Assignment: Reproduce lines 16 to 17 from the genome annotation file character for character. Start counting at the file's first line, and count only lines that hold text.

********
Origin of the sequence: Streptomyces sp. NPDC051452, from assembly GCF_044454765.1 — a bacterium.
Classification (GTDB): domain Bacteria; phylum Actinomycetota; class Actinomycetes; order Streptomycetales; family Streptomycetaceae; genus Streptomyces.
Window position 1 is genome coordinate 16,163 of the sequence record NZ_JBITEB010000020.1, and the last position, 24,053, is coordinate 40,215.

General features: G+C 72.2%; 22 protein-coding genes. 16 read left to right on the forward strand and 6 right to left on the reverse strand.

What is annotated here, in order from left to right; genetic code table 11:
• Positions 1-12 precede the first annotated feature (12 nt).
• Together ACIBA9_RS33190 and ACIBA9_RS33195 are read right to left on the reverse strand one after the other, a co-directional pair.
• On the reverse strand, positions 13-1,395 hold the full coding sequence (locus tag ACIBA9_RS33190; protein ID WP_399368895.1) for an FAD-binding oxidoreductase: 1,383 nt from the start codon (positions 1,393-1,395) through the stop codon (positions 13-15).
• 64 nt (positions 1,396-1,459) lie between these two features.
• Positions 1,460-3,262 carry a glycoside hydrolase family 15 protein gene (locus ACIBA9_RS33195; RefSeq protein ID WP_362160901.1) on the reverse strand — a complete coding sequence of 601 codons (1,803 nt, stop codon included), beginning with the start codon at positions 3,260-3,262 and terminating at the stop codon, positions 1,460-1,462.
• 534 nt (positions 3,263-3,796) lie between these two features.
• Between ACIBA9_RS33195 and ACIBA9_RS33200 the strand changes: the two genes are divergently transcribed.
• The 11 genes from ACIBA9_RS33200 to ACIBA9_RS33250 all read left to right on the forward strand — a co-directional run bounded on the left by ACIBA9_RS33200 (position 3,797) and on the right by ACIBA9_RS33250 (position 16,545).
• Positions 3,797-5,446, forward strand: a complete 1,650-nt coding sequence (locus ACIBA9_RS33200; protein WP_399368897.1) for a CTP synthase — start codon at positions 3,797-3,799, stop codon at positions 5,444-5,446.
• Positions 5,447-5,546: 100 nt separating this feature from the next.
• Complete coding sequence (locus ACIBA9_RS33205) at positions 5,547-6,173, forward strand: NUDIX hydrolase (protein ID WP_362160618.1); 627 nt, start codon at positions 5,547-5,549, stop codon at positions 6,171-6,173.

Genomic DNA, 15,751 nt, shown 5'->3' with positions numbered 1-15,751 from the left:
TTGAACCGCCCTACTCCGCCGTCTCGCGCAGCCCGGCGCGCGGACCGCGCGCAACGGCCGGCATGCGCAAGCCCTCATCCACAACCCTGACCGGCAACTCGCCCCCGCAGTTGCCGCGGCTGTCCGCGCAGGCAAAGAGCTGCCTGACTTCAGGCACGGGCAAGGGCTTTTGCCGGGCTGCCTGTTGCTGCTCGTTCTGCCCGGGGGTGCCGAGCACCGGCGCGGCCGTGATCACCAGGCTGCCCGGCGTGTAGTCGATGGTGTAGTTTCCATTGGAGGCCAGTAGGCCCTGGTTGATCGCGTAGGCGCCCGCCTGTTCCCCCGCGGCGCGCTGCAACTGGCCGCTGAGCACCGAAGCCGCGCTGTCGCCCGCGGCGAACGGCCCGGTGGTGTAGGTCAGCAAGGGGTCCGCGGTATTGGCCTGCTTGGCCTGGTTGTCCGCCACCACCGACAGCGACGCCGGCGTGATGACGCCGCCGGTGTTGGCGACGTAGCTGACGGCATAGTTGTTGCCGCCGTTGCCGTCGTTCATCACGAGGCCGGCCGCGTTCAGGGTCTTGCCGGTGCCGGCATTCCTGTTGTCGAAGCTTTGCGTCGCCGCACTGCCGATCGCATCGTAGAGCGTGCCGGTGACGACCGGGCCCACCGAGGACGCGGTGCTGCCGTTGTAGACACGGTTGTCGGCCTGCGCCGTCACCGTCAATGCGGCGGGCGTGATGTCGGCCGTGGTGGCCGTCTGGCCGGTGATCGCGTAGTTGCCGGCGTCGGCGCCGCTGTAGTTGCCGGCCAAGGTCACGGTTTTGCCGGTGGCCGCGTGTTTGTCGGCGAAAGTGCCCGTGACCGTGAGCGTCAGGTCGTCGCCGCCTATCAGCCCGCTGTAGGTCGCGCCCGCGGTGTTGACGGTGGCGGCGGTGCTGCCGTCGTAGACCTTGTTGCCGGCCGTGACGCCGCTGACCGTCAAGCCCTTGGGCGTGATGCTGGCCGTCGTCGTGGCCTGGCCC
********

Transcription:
• Complete coding sequence (locus ACIBA9_RS33205) at positions 5,547-6,173, forward strand: NUDIX hydrolase (protein ID WP_362160618.1); 627 nt, start codon at positions 5,547-5,549, stop codon at positions 6,171-6,173.

Genomic DNA, 15,751 nt, shown 5'->3' with positions numbered 1-15,751 from the left: